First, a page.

Increased attrition rates in the UK are showing leaders that if support for mental health isn’t given, employees are willing to leave for an organisation that prioritses well-being.
By Zee Johnson
Recently, many organisations have experienced hits to their retention rates, especially in the UK—but why? Recent Koa Health research points the finger at a lack of support for employee well-being, particularly their mental health.
The survey found that 40% of turnover in the UK is due to stress and 35% of employees have strongly considered switching employers because of it. A second survey from Kronos showed that 95% of HR leaders say high levels of stress and burnout undoubtedly have a negative effect on retention rates. Another 46% cite it as the reasoning behind half of their annual employee turnover rate.
Koa Health’s report also revealed that the UK and Western Europe are currently experiencing extremely low engagement rates (11%). The world average sits at 20%, down from 22% one year ago.
Factors like stress and burnout greatly contribute to compromised mental health for employees, which can lead to difficulty thinking clearly, difficulty making decisions, hypersensitivity, and more. It also makes employees nearly three times as likely to leave their current employer.
Now, many organisations are hopping on the well-being bandwagon in an effort to rectify weakened retention levels. They are doing this by strengthening their offerings and adding perks like fitness memberships, wellness trainings, rest and relaxation tools, and more. In Tower Watson’s Global Benefits Attitudes Survey, over half of employers surveyed said they have already or plan to implement stress reducing initiatives for their workers.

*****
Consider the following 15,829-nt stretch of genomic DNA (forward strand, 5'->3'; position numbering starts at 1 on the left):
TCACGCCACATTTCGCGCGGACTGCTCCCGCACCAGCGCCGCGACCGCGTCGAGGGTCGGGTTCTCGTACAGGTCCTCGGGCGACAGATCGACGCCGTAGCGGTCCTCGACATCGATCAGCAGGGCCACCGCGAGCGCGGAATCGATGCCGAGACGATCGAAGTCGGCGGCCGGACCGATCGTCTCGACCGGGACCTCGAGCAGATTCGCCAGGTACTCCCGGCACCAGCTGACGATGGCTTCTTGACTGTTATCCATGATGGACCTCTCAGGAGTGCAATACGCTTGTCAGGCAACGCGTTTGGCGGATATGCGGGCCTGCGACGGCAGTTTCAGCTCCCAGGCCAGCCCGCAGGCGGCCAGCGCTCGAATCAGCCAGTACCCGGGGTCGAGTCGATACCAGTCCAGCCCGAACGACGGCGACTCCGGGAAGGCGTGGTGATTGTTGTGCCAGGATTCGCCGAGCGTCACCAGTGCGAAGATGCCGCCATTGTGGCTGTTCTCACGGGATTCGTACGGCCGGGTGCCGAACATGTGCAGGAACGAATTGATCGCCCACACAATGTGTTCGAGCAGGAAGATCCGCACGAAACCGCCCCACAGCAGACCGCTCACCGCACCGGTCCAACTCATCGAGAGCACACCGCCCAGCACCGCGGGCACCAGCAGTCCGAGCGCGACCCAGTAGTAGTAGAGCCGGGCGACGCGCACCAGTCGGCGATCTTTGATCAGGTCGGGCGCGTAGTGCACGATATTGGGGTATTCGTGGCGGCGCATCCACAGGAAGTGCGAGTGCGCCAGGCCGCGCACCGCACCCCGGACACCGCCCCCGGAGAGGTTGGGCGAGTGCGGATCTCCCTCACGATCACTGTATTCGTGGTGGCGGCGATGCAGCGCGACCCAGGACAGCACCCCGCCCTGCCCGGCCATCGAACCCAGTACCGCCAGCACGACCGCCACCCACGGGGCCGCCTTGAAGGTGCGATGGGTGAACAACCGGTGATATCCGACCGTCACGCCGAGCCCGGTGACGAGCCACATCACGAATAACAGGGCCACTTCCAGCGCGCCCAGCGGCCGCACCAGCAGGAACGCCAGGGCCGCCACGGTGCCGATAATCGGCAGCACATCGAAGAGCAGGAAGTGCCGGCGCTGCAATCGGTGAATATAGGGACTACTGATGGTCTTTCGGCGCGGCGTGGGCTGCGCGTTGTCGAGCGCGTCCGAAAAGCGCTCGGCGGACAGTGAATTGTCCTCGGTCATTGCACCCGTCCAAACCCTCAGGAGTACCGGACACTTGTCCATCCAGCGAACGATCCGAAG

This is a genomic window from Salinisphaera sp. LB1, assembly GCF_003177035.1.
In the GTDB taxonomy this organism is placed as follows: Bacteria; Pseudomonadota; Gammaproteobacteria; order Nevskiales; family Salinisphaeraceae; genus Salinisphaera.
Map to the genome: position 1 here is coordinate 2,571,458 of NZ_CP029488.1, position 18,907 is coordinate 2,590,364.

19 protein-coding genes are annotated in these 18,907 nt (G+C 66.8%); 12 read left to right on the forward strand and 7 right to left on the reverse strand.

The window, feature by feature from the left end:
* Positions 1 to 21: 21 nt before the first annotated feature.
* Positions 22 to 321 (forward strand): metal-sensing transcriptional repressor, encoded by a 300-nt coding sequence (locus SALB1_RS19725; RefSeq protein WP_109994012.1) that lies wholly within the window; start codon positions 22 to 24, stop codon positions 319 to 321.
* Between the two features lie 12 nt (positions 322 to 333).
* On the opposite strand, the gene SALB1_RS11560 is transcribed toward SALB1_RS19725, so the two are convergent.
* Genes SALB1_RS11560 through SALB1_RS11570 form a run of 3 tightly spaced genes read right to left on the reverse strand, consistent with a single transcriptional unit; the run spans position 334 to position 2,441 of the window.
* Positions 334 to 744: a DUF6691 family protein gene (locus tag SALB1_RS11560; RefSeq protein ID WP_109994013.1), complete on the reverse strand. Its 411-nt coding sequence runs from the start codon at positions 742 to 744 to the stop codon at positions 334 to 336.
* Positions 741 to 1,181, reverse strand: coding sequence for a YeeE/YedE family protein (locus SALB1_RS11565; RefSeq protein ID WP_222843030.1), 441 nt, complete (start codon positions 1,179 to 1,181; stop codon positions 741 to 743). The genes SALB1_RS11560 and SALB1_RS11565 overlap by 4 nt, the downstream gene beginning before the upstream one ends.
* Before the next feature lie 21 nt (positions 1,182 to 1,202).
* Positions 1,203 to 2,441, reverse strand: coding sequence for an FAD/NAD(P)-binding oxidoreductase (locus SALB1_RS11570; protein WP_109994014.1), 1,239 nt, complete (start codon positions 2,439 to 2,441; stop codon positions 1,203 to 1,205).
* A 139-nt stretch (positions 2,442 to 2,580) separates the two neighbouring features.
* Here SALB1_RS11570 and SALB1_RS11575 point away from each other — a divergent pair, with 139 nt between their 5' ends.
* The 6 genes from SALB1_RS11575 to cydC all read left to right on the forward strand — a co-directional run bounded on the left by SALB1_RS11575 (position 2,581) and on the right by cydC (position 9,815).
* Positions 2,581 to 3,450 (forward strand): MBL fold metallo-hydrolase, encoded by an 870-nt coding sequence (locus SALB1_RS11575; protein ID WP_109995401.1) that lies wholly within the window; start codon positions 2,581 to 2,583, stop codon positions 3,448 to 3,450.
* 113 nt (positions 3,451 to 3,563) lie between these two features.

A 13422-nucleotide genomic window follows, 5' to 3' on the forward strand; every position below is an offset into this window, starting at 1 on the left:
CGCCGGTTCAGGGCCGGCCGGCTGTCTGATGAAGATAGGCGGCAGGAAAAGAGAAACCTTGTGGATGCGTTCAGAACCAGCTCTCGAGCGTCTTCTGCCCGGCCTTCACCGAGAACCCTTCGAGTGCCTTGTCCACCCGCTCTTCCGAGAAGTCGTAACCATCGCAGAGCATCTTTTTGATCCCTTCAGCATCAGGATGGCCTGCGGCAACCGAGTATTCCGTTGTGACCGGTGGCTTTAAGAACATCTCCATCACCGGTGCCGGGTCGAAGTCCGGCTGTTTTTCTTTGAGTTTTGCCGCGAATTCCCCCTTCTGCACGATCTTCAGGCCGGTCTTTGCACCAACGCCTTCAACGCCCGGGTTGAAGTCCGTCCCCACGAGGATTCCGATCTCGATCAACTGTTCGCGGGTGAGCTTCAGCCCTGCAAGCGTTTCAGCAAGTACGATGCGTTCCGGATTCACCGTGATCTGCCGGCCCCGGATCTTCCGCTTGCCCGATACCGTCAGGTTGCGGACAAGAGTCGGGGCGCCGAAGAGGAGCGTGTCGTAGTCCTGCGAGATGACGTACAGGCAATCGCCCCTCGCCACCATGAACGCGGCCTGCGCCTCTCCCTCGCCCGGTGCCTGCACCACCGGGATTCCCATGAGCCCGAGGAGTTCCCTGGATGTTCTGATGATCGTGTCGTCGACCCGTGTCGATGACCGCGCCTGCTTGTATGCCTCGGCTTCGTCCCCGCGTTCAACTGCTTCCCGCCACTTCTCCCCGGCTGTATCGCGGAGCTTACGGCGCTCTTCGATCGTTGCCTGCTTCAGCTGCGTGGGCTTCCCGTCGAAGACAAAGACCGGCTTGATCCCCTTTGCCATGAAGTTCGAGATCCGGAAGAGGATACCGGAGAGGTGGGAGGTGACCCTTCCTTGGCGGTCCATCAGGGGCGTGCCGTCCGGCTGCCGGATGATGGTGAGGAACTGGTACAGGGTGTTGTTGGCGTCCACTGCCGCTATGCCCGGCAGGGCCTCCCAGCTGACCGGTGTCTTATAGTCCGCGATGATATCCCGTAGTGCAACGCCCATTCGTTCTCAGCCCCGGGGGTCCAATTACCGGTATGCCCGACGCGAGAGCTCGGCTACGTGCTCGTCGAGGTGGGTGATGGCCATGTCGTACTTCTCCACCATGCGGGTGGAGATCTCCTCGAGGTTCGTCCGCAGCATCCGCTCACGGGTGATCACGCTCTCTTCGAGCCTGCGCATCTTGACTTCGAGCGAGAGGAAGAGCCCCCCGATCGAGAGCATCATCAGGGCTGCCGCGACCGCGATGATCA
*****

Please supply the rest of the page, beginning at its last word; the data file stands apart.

Here are some other ways organisations can support their employees’ well-being whilst also supporting strong retention rates.
- Lead by example. Managers and executives should begin the conversation on mental health. By doing this, they are showing employees that dialogue on mental health and well-being is welcomed, expected, and accepted.
- Secure resources. Having tools and systems readily available before an employee needs them is critical. Resources like easy-to-access telehealth tools are a great and cost-effective way for employees to feel supported in improving their mental health.
- Make work a safe haven. Employees should feel comfortable enough at work to share their feelings and struggles, both personal and professional. Communication lines must be open for employees to know that they can always connect with leaders when needed. And leaders should make it clear that the company prioritises mental health by implementing a mental health at work plan.
- Get feedback. Collecting regular feedback can help leaders keep an eye on if and when support is needed. Things like surveys and one-on-ones are great ways to scope an employee’s mental state and stress levels. Only then can leaders effectively determine what actions are to be taken.
As of 2021, mental health issues cost UK companies £43 billion and if the trend holds up, could cost the global economy $16 trillion USD by 2030, the report says.